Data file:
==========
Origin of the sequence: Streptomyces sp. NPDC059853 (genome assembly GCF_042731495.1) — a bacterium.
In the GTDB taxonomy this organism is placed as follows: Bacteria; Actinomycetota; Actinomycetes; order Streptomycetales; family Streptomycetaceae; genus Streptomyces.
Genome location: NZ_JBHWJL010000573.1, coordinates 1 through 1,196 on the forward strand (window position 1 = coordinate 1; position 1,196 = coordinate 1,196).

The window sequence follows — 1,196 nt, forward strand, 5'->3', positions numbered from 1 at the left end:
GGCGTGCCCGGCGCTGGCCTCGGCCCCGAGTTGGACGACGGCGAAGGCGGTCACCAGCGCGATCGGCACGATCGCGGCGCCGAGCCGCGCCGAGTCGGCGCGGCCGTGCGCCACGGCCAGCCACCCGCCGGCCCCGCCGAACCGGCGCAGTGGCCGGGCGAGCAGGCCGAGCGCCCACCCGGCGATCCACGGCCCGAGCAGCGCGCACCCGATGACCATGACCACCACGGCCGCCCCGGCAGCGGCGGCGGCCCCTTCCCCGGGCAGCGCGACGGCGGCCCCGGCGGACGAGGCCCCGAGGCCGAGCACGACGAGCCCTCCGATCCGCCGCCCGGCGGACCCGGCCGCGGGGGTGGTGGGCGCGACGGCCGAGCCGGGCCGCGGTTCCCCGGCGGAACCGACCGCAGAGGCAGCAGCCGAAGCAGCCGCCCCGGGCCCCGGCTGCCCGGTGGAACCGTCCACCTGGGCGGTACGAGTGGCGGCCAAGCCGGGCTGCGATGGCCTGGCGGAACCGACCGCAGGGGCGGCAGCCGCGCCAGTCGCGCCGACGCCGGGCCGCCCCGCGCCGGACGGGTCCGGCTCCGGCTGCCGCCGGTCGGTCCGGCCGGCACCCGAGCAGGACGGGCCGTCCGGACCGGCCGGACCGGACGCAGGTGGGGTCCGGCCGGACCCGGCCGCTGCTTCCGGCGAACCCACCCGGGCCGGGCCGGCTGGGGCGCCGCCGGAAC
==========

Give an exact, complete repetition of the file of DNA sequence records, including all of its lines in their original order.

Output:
Origin of the sequence: Streptomyces sp. NPDC059853 (genome assembly GCF_042731495.1) — a bacterium.
In the GTDB taxonomy this organism is placed as follows: Bacteria; Actinomycetota; Actinomycetes; order Streptomycetales; family Streptomycetaceae; genus Streptomyces.
Genome location: NZ_JBHWJL010000573.1, coordinates 1 through 1,196 on the forward strand (window position 1 = coordinate 1; position 1,196 = coordinate 1,196).

The window sequence follows — 1,196 nt, forward strand, 5'->3', positions numbered from 1 at the left end:
GGCGTGCCCGGCGCTGGCCTCGGCCCCGAGTTGGACGACGGCGAAGGCGGTCACCAGCGCGATCGGCACGATCGCGGCGCCGAGCCGCGCCGAGTCGGCGCGGCCGTGCGCCACGGCCAGCCACCCGCCGGCCCCGCCGAACCGGCGCAGTGGCCGGGCGAGCAGGCCGAGCGCCCACCCGGCGATCCACGGCCCGAGCAGCGCGCACCCGATGACCATGACCACCACGGCCGCCCCGGCAGCGGCGGCGGCCCCTTCCCCGGGCAGCGCGACGGCGGCCCCGGCGGACGAGGCCCCGAGGCCGAGCACGACGAGCCCTCCGATCCGCCGCCCGGCGGACCCGGCCGCGGGGGTGGTGGGCGCGACGGCCGAGCCGGGCCGCGGTTCCCCGGCGGAACCGACCGCAGAGGCAGCAGCCGAAGCAGCCGCCCCGGGCCCCGGCTGCCCGGTGGAACCGTCCACCTGGGCGGTACGAGTGGCGGCCAAGCCGGGCTGCGATGGCCTGGCGGAACCGACCGCAGGGGCGGCAGCCGCGCCAGTCGCGCCGACGCCGGGCCGCCCCGCGCCGGACGGGTCCGGCTCCGGCTGCCGCCGGTCGGTCCGGCCGGCACCCGAGCAGGACGGGCCGTCCGGACCGGCCGGACCGGACGCAGGTGGGGTCCGGCCGGACCCGGCCGCTGCTTCCGGCGAACCCACCCGGGCCGGGCCGGCTGGGGCGCCGCCGGAAC